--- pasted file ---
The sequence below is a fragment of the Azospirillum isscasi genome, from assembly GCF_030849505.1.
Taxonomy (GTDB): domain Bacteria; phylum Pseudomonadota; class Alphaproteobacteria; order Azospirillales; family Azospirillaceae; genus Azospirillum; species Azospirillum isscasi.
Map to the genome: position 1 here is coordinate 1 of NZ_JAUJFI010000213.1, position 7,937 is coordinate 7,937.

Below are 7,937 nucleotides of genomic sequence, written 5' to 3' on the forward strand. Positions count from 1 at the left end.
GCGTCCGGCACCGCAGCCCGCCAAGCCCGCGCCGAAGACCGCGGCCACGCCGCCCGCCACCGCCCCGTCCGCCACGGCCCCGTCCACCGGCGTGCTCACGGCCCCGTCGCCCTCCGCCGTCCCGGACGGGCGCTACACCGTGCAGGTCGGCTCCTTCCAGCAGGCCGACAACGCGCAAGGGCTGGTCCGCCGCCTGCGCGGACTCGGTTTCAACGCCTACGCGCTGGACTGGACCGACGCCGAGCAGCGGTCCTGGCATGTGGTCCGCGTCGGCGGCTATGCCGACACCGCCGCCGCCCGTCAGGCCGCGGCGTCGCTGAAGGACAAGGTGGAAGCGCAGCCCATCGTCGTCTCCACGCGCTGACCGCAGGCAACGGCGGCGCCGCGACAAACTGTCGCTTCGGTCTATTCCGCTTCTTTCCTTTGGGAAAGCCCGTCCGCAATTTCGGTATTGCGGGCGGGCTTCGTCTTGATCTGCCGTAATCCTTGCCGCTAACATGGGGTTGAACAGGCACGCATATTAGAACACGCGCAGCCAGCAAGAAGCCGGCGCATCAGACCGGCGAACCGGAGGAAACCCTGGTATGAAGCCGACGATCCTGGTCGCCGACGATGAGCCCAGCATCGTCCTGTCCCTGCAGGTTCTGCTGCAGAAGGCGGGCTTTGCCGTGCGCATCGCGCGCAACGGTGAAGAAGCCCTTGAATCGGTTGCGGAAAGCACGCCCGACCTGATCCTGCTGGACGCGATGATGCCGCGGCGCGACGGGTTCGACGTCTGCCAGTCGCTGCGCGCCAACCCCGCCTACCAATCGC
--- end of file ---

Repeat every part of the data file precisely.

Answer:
The sequence below is a fragment of the Azospirillum isscasi genome, from assembly GCF_030849505.1.
Taxonomy (GTDB): domain Bacteria; phylum Pseudomonadota; class Alphaproteobacteria; order Azospirillales; family Azospirillaceae; genus Azospirillum; species Azospirillum isscasi.
Map to the genome: position 1 here is coordinate 1 of NZ_JAUJFI010000213.1, position 7,937 is coordinate 7,937.

Below are 7,937 nucleotides of genomic sequence, written 5' to 3' on the forward strand. Positions count from 1 at the left end.
GCGTCCGGCACCGCAGCCCGCCAAGCCCGCGCCGAAGACCGCGGCCACGCCGCCCGCCACCGCCCCGTCCGCCACGGCCCCGTCCACCGGCGTGCTCACGGCCCCGTCGCCCTCCGCCGTCCCGGACGGGCGCTACACCGTGCAGGTCGGCTCCTTCCAGCAGGCCGACAACGCGCAAGGGCTGGTCCGCCGCCTGCGCGGACTCGGTTTCAACGCCTACGCGCTGGACTGGACCGACGCCGAGCAGCGGTCCTGGCATGTGGTCCGCGTCGGCGGCTATGCCGACACCGCCGCCGCCCGTCAGGCCGCGGCGTCGCTGAAGGACAAGGTGGAAGCGCAGCCCATCGTCGTCTCCACGCGCTGACCGCAGGCAACGGCGGCGCCGCGACAAACTGTCGCTTCGGTCTATTCCGCTTCTTTCCTTTGGGAAAGCCCGTCCGCAATTTCGGTATTGCGGGCGGGCTTCGTCTTGATCTGCCGTAATCCTTGCCGCTAACATGGGGTTGAACAGGCACGCATATTAGAACACGCGCAGCCAGCAAGAAGCCGGCGCATCAGACCGGCGAACCGGAGGAAACCCTGGTATGAAGCCGACGATCCTGGTCGCCGACGATGAGCCCAGCATCGTCCTGTCCCTGCAGGTTCTGCTGCAGAAGGCGGGCTTTGCCGTGCGCATCGCGCGCAACGGTGAAGAAGCCCTTGAATCGGTTGCGGAAAGCACGCCCGACCTGATCCTGCTGGACGCGATGATGCCGCGGCGCGACGGGTTCGACGTCTGCCAGTCGCTGCGCGCCAACCCCGCCTACCAATCGC